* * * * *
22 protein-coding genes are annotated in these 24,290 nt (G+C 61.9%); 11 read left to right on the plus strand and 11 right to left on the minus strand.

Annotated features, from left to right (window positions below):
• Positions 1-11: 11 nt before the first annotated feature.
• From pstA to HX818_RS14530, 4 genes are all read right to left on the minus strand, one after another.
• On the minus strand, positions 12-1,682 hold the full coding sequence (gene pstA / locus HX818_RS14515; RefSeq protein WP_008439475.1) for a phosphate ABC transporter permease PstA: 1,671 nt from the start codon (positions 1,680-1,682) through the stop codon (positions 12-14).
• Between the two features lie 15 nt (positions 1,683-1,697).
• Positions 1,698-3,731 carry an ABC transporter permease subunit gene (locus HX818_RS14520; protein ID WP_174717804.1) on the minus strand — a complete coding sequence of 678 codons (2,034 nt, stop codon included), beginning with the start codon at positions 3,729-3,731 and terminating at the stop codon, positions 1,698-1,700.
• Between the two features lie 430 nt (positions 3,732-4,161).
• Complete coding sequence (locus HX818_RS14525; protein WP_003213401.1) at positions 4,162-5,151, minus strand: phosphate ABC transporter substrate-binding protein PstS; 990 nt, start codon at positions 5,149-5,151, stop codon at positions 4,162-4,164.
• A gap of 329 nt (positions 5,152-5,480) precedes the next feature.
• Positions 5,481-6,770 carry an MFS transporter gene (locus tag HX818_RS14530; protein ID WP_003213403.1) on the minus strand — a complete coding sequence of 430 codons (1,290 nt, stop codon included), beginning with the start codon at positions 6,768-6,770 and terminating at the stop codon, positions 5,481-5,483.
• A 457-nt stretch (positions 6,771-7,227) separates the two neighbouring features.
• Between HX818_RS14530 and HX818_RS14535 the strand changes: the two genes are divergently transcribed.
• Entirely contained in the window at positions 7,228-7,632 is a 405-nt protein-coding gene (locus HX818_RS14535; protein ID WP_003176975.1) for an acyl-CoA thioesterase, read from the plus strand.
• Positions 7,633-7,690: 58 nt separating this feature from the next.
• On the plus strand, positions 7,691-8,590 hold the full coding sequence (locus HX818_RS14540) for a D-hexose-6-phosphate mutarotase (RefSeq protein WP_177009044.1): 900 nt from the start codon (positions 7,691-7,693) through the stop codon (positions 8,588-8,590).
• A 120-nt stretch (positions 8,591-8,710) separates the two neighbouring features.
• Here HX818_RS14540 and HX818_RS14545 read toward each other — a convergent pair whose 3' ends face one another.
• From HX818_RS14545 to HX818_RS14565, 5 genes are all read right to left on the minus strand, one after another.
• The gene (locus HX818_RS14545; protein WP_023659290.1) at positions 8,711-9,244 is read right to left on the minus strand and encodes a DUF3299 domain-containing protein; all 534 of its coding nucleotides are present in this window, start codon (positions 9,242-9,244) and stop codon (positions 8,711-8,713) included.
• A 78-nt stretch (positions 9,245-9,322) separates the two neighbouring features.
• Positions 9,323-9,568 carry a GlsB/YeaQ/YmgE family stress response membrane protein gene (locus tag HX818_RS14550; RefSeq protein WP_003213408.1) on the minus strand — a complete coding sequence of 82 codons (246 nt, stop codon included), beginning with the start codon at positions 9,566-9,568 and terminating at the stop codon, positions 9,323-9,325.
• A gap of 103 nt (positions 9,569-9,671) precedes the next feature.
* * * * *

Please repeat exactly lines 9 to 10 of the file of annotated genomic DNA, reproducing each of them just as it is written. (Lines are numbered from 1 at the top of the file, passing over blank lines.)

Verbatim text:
• Complete coding sequence (locus HX818_RS14525; protein WP_003213401.1) at positions 4,162-5,151, minus strand: phosphate ABC transporter substrate-binding protein PstS; 990 nt, start codon at positions 5,149-5,151, stop codon at positions 4,162-4,164.
• A gap of 329 nt (positions 5,152-5,480) precedes the next feature.